I’m writing from the waiting hall of the Eurostar here at Gare du Nord in Paris, awaiting my train back to St Pancras. Paris is full of glamour, but this waiting hall is absolutely not. It’s bleak and dank, and a far far cry from the glorious Bois Du Boulogne barely an hour south west of here. Scattered round and about are fellow racing fans who joined me on Sunday beneath the shade of the Parisian trees, now bleary-eyed and thirsty for strong coffee. They, like me, are eager to get home, have a bath and, presumably, watch the action from Longchamp all over again on the TV.
A Golden time
From memory, we didn’t quite get the historic result we, as racing romantics, wanted. There was to be no third Prix de l’Arc de Triomphe for Treve. Perhaps the ground was too firm, perhaps Thierry Jarnet was too anxious about trouble during his passage to the business end of the race, perhaps she just wasn’t as good as last year or the year before.
Or, much more likely, perhaps Treve simply ran into a combination at the peak of their powers. For in trainer John Gosden and jockey Frankie Dettori, Arc winner Golden Horn was in the care of two superstars.
Gosden is a giant of a man, evermore so now with this Arc win which cements his place at the top of the top table when it comes to training racehorses. True, he has wealthy and patient patrons but he has earned those rights.
And what of Dettori? His journey has been the stuff of Hollywood. From the blue-eyed golden boy of Godolphin throughout the “noughties” time shame of a drugs ban, a humiliating fallout with his Dubai paymasters, and suggestions that his mind was far from racing — to this! A Derby win and an Arc and much more besides, courtesy of Gosden and Golden Horn.
To watch him build the crowd into a frenzy of adulation after the race yesterday was to see Dettori the showman, the media darling, the conjuror of yesteryear. Racing remembers its greats, and Treve lost little in defeat — her feats will survive the annals of time. But so too will Dettori and Gosden. This is their time, again.
The currency of despair
Your correspondent has another reason to get home swiftly. He’s broke. The weekend punting was a calamity, which will come as little surprise to regular readers. I backed New Bay to win the Arc with a safer on Found. I found it saved me nothing. I backed Gutaifan in the Abbaye. The two-year-old sprinter ran like a possible Ascot Gold Cup horse. On the bones of my bum, I shovelled all I had onto Limato, who was odds against in a race I had chalked down for him as an odds-on certainty. He came second. And the worst thing of all is I was punting away in Euros, largely oblivious to the damage I was inflicting. Sadly, this morning, I’ve totted it all up. And we are fully four weeks away from pay day.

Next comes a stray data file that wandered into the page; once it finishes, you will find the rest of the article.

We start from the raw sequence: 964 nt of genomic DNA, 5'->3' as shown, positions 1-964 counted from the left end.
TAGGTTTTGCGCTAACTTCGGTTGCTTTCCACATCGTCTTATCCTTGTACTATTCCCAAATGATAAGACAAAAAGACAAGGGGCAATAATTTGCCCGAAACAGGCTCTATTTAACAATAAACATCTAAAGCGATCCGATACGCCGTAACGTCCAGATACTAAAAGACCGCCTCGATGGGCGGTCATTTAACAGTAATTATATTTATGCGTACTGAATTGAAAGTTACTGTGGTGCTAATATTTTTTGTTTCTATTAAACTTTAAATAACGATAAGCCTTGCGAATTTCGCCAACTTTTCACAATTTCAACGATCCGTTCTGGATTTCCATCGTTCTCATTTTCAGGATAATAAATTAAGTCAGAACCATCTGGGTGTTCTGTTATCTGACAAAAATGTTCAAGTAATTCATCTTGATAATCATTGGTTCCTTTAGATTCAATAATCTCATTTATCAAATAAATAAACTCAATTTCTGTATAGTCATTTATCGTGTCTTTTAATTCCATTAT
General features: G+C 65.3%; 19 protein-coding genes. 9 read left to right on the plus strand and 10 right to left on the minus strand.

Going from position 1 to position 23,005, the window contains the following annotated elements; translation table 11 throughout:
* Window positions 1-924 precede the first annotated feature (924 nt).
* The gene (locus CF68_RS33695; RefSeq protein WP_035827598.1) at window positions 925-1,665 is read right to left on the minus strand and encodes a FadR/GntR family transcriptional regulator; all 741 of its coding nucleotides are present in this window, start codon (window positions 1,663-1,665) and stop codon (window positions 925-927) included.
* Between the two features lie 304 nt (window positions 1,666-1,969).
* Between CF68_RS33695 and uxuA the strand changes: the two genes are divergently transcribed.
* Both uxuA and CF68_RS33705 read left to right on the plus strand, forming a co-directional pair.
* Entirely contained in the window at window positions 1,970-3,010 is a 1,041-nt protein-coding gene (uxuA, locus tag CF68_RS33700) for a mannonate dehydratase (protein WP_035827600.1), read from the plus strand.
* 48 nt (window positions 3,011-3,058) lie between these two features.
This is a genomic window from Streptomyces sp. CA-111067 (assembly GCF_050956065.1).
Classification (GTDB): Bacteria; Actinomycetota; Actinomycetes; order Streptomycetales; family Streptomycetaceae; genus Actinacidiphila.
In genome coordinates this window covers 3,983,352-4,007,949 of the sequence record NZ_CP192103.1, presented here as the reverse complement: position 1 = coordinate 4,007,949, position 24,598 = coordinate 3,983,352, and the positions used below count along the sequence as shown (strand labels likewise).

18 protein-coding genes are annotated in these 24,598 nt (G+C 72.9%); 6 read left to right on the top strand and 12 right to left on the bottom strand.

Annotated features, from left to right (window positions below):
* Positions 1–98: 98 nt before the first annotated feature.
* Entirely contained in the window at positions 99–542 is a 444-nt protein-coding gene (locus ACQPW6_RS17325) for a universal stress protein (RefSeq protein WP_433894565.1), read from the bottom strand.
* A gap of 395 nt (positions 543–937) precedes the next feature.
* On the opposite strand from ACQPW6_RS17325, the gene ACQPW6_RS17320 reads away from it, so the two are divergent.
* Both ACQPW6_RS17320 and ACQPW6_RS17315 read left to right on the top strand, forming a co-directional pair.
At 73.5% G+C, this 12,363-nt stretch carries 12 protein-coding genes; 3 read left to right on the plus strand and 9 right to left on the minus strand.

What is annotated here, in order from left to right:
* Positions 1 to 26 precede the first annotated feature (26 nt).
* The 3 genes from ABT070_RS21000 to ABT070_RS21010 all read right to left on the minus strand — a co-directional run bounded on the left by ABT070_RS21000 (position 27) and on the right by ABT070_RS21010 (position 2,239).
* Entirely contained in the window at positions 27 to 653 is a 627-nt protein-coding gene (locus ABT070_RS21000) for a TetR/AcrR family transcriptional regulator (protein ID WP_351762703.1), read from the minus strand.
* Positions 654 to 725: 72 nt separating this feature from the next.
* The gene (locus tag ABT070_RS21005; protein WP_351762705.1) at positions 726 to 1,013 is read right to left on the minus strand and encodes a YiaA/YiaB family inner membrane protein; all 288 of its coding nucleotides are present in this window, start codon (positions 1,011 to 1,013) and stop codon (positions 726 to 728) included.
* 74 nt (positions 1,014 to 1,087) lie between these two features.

My month-long absence has been the result of my wedding at the start of September and subsequent honeymoon. It was the best month of my life, and took me not only to Dubai and the home of Godolphin but so too to Mauritius, which, I came to understand, is unlikely to ever make it big in international racing.
In a taxi, my wife and I passed the main racecourse on the island. “Do you bet?” I asked my friendly cabbie. “No, no. Not me. I don’t know who’s going to win. But my brother does. He has links to the mafia here and most of the jockeys. He helps decide who wins what. They take turns each week to sort the winners out. Everyone knows who needs to know. My brother is rich but may die at any moment. But we’re not in touch.”
I decided to discontinue my line of questioning, comforting myself that I restrict my punting to slightly more regulated territories.
Last week, I accepted my first invitation to appear on a Cheltenham Festival preview panel, in early March 2016. I did so absent-mindedly, before waking up to the fact that I’d be hard pushed right now to name more than a handful of horses in National Hunt training, let alone their credentials for the season ahead.
I admire those pros who have an encyclopaedic memory of horses of both codes, regardless of the time of year. I don’t have it. I tend to remember those who won me money (not many horses to remember) and those whom I backed to inglorious defeat (an endless list). But in a month’s time, the Panama hat and linen suits will be up in the attic, having crossed with some thick tweeds and reinforced boots on their way back down.
Cold, crisp Saturdays await, and the chance to put behind me a summer of stretched fortunes in exchange for a wondrous winter of profit. Hope springs eternal, and I’m only just back off honeymoon!